Roman Squill Roman Hyacinth; or,
Jacinthe Romaine; or,
Roman Squill


"And Spring arose on the garden fair,
Like the Spirit of Love felt everywhere;
And each flower & herb on Earth's dark breast
Rose from the dreams of its wintry rest."

-Percy Shelley
(1792-1822)

   

Bellevalia species are related to Muscaris, although the majority of them are much humbler in their appearance. B. romana, native of southern France & Mediterranean Europe, was first described in 1806, but has never become a garden standard, no doubt because it is insufficiently showy & requires subtler appreciation.

It has a purple stem of lose bell-shaped flowers typical of the genus, resting amidst floppy scilla-like grass. When the stem of little blooms is still mostly in bud, the top can have a cluster reminiscent of Grape Hyacinth, except of a dulled coloration that can be quite varied but mainly flat green to olive, though on some strains the initial bud-cluster is closer to white, or bluish-green. In the main, when in full flower, it has open-mouthed bells loose upon the stem, instead of the dense pinch-mouthed florets of most types of Grape Hyacinth.

It has enough in common with related genuses that it has formerly been categorized as Hyacinthus romanus, & as Scilla romana. Extremely hardy, but slow to propogate, it looks best when mixed with Grape Hyacinths or some other colorful early spring bloomer. It does not generally have a sufficient impact to hold a lot of attention by itself.

In our zone it is budding no later than mid-March & in full flower all of April & sometimes a little ways into May. The bluish to olive green buds open white for the lower florets, while the upper blooms mature to a pale fawn-brown with violet tinge.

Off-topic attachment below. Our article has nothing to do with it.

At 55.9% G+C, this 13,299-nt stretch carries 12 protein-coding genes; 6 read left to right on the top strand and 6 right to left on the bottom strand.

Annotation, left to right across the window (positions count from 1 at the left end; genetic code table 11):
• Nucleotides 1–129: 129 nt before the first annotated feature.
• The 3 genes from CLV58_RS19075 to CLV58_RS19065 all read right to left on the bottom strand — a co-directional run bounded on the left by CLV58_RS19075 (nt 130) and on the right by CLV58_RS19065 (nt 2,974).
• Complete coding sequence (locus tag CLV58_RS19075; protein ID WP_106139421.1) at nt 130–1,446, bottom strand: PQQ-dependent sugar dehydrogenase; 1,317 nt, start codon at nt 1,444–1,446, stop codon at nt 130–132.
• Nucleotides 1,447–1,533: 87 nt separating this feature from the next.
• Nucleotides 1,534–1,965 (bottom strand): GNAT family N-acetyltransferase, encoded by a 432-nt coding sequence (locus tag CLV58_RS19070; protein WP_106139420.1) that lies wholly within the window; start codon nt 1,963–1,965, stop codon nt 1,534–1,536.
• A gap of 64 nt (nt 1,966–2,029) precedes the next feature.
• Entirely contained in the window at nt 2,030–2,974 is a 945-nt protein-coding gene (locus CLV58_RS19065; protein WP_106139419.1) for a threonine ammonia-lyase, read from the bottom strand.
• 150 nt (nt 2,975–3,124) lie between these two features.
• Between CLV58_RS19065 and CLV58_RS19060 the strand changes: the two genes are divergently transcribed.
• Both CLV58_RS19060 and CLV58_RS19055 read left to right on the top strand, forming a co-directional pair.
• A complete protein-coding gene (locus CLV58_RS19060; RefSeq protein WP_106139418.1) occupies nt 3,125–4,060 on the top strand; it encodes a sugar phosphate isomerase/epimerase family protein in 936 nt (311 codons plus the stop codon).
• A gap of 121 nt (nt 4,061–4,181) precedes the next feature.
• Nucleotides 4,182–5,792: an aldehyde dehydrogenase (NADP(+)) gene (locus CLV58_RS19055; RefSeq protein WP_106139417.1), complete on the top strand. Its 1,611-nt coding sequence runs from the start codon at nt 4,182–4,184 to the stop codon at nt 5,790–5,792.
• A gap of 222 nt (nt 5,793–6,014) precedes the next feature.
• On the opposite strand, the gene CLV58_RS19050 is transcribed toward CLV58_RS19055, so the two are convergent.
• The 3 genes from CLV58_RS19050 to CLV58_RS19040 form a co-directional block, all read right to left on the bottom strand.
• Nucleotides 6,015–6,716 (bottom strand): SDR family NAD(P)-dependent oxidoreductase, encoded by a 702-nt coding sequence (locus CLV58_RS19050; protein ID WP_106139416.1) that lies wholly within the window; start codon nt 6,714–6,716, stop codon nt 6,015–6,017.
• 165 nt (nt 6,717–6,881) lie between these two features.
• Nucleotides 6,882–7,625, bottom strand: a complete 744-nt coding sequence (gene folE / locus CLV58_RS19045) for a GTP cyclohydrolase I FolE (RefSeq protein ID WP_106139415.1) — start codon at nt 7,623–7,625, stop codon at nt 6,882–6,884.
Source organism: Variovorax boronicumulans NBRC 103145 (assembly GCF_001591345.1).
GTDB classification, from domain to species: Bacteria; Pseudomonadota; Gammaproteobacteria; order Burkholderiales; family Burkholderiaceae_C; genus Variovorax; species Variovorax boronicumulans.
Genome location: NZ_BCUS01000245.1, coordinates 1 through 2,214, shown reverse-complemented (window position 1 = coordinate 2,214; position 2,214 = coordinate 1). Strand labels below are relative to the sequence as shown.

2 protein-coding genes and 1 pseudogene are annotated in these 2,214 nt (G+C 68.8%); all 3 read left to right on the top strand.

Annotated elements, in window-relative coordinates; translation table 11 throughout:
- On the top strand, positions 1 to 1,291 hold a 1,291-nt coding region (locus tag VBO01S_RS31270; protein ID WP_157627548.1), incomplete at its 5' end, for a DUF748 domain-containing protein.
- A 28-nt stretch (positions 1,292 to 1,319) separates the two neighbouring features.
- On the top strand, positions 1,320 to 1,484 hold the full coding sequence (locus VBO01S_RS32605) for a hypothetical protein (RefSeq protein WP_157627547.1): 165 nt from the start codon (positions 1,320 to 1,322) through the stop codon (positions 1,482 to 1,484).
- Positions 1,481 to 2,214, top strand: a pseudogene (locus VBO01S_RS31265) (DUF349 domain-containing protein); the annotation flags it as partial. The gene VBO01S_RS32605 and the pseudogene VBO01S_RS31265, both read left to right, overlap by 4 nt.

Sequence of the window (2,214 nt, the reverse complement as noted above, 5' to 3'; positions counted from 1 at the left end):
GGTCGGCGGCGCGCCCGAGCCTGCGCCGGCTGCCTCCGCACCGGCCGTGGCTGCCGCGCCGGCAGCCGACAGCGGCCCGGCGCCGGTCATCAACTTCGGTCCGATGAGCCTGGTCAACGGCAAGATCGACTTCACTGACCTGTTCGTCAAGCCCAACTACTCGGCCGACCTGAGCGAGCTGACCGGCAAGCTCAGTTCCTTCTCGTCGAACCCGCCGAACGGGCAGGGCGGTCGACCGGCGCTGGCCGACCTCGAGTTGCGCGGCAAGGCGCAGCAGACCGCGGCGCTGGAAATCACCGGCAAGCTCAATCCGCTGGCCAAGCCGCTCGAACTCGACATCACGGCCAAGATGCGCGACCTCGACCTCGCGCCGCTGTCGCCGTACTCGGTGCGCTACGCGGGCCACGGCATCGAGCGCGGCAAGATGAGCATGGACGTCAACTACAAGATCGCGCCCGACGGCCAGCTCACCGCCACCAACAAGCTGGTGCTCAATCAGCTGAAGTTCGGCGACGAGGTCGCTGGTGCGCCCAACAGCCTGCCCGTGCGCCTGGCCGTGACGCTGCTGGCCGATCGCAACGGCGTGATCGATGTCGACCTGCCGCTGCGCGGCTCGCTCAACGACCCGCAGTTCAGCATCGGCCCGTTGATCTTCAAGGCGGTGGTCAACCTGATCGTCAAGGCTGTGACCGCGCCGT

These subdued "greenish-brownish-whitish" colors, alas, do sometimes make the blossom look soiled or prematurely fading, but in their prime, with the lowermost white florets wide open & tipped slightly upward to reveal their very dark blue anthers, they can be terribly charming. The purple stems are occasionally showier than the blooms. The blooms possess a very light scent of vanilla or almond, but it would take a great many of them to have any impact of redolence.

We have one other species Bellevalia, B. pycnantha, but that one is a Grape Hyacinth look-alike, the most ornamental of the genus. B. romana by comparison is a humble wildflower without showiness. Even so, collectors who love to spot "minor" things in the garden such as might go unnoticed by superficial observers, B. romana will have a distinct appeal.

We planted a scant three bulbs just inside the dripline of our Weeping Green Beech & keep the weeping limbs about two feet off the ground so that sunlight reaches the few small things planted beneath. The bulbs might fail to naturalize in this location. They rather prefer prairie conditions of moist springs & dry summers, in full sun, & perfect drainage is essential. I'm hoping the beech's quick use of water in summer will mean the bellevalia bulbs are never too wet in summer, but if they don't come back evey year, I'll know in the future to put B. romana bulbs only amidst things that require much less watering during our very dry summers.

   



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